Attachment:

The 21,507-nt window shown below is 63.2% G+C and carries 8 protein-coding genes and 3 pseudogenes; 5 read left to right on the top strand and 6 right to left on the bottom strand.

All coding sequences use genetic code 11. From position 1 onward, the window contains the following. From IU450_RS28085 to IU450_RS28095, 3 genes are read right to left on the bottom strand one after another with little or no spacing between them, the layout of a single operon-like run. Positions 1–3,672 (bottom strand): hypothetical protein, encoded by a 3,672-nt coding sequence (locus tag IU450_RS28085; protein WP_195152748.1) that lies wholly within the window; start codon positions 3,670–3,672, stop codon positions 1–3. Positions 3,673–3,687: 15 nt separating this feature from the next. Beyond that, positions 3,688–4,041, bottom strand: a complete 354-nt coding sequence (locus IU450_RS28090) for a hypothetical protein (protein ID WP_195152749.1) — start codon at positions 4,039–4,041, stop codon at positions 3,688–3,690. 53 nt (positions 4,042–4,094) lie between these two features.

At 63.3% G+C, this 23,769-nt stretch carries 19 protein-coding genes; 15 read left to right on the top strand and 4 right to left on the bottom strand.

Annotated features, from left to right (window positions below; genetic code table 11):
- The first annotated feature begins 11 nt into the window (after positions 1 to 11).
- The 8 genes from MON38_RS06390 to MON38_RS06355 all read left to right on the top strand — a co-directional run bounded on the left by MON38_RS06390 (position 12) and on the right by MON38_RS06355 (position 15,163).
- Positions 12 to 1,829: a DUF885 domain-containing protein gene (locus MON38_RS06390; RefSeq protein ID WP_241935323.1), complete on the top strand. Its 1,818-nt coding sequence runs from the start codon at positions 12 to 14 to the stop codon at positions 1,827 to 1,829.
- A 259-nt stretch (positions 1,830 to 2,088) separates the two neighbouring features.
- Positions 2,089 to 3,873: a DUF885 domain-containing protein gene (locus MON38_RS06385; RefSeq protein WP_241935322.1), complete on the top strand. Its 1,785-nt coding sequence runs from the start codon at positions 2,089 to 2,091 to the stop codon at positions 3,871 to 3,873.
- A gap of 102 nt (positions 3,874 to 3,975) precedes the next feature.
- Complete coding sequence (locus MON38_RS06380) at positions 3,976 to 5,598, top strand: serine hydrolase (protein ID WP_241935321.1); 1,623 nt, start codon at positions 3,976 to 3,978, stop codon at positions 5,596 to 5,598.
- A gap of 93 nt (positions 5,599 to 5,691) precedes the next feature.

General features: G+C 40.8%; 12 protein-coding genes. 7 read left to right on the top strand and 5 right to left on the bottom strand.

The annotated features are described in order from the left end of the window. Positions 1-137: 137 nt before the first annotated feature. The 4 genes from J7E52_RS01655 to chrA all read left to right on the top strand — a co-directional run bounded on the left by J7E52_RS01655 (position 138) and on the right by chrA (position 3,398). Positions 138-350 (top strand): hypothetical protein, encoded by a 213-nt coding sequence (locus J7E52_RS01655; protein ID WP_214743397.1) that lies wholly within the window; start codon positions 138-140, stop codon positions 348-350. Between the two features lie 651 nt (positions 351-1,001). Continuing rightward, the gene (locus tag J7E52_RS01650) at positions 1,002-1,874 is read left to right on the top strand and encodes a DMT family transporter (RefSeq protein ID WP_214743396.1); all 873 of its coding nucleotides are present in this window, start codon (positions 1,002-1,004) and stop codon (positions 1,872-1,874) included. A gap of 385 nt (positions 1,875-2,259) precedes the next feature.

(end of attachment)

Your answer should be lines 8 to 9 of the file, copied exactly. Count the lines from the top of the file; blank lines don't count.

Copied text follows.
- A 259-nt stretch (positions 1,830 to 2,088) separates the two neighbouring features.
- Positions 2,089 to 3,873: a DUF885 domain-containing protein gene (locus MON38_RS06385; RefSeq protein WP_241935322.1), complete on the top strand. Its 1,785-nt coding sequence runs from the start codon at positions 2,089 to 2,091 to the stop codon at positions 3,871 to 3,873.